Moore: Triple Eight just needs to ‘dig in’ to overcome DJRTP
Respected international engineer Jeromy Moore believes his former Supercar team Triple Eight Race Engineering just needs to “dig in” to regain its status as the benchmark Supercars operation.
Moore left Triple Eight in 2015 to join Porsche Motorsport, helping the German marque to LMP1 manufacturers’ and drivers’ championships and victories at the 24 Hours of Le Mans in 2016 and 2017.
When Porsche closed its LMP1 program, he was appointed Technical Manager on the new Porsche 911 RSR GTE car, which was unveiled at the Goodwood Festival of Speed on the Michelin Supercar stand earlier this month.
Moore keeps a close eye on the Virgin Australia Supercars Championship and is in regular contact with the Triple Eight team which he has described as his “second family”.
The Banyo-based team continued to dominate the championship until DJR Team Penske (DJRTP) found form in 2017, when it bagged its first major title of its joint venture era by wresting the teams’ championship from Triple Eight.
“In terms of the dominance of Penske team, the DJR Penske team, I mean I haven’t been into huge detail with the guys back there,” Moore told Speedcafe.com.
“I’m sure the twin-spring, which we started running in 2008 up until the end of last year, has a big effect on the team, so I can’t say from this far away if it’s all the spring or all the aero of the Mustang.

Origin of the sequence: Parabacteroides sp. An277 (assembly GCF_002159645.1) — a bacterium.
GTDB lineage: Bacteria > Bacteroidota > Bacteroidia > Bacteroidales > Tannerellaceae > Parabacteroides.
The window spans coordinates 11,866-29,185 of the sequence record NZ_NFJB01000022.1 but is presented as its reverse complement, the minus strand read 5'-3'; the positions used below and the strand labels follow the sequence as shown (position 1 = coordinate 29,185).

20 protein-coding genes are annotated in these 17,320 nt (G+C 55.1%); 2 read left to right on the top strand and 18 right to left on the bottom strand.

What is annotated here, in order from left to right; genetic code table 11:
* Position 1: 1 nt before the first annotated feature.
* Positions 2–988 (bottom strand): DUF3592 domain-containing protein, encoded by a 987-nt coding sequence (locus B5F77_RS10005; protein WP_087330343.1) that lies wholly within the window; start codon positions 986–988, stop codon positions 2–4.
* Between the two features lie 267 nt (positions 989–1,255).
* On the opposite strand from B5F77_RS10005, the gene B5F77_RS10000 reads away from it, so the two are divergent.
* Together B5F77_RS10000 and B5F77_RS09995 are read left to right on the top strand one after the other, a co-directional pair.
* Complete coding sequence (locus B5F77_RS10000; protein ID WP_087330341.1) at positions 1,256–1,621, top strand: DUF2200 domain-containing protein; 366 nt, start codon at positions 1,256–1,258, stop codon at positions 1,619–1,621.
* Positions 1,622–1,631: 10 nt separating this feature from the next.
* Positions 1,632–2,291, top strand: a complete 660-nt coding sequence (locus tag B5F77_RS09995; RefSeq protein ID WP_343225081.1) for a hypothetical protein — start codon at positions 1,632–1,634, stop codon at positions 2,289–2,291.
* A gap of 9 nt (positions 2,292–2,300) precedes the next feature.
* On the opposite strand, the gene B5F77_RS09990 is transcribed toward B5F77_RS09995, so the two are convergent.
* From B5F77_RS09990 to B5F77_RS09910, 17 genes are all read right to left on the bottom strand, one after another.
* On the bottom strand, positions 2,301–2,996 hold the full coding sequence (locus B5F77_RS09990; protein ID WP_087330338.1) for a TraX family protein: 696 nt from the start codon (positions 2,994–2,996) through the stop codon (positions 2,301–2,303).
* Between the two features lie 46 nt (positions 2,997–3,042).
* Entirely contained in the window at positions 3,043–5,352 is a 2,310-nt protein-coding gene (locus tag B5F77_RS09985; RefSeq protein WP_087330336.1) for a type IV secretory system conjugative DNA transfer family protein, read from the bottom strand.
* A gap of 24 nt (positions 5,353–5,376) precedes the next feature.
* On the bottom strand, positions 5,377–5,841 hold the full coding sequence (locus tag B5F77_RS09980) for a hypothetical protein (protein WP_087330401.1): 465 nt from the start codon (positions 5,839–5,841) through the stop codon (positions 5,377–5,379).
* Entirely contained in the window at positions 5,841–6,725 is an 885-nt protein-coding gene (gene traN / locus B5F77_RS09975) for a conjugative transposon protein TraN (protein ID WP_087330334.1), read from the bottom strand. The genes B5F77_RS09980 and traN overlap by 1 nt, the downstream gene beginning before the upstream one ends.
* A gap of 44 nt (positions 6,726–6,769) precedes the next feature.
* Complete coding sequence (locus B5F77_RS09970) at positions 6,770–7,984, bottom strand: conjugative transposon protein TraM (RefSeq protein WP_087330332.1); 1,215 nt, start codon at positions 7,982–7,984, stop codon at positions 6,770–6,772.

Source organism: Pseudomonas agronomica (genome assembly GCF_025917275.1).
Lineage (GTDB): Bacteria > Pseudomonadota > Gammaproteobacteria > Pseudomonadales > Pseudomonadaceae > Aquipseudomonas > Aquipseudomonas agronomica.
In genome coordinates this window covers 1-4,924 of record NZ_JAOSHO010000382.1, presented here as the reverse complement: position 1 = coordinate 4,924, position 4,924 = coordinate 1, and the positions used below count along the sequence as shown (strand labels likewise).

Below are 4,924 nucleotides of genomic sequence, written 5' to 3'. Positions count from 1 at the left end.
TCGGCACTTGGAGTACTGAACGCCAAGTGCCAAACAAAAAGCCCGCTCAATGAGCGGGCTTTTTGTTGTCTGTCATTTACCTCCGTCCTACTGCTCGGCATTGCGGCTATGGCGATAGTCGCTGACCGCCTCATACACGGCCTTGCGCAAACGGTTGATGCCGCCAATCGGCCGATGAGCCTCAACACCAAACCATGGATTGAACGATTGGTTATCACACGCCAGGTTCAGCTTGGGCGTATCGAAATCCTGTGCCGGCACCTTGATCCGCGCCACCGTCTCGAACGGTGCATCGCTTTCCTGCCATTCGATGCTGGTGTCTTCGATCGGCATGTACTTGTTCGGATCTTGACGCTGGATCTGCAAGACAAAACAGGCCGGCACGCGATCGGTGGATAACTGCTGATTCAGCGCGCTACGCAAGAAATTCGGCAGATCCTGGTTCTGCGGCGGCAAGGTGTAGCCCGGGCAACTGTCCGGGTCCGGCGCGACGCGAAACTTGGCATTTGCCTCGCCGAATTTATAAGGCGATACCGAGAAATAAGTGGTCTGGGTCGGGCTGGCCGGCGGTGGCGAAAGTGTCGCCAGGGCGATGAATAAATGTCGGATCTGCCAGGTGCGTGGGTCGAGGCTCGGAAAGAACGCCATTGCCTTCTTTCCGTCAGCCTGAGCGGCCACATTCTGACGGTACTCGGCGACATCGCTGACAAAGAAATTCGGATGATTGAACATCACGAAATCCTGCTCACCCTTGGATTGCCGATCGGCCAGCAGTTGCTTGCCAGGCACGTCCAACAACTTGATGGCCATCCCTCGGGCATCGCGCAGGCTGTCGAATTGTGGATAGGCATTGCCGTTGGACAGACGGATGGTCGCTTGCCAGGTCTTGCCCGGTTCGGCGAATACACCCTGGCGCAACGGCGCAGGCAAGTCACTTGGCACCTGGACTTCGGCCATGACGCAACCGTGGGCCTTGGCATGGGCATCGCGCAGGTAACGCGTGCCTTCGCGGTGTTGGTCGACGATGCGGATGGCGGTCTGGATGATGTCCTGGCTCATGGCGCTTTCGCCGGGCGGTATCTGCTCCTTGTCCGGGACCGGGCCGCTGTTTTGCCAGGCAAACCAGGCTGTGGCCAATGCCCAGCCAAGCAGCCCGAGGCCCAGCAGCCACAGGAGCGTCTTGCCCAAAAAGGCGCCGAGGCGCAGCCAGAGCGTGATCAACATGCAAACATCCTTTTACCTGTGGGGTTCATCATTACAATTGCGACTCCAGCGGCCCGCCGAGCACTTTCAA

“I know that Penske is a big company, they have a lot of resources, they’ve done a good job.
‘You also have the (Scott) McLaughlin factor, who is obviously very good.
“I think Triple Eight, if they want to get back to the front, they just need to dig in and do some improvements to the car.”
While Triple Eight won back the teams’ championship last year, and the drivers’ championship went down to the final race in Newcastle, DJRTP has a stranglehold on the current season.
That dominance has coincided with the introduction of the Ford Mustang, which Moore believes was always going to present a challenge with respect to parity due to the nature of the road car and the challenge of adapting the shape to Supercars’ control chassis.
“I think it was always going to be a difficult period bringing in this Mustang, where it deviates quite a lot from the standard Australian production car to fit to make it fit the car of the future chassis,” reasoned Moore.
“I think Supercars, particularly the (new technical) department of Adrian (Burgess) and Campbell (Little), are doing the right thing now to bring everything back in line.
“The series is at a bit of a turning point, and I think they’re turning back in the right direction now, reacting quickly to bring the aero changes back.
“Even the centre of gravity is something that should’ve been done a while ago.”
Moore is now preparing for the racing debut of the 911 RSR at the 2019/20 World Endurance Championship opener at Silverstone on August 30-September 1, after which he will be in a position to decide on what his next career move will be.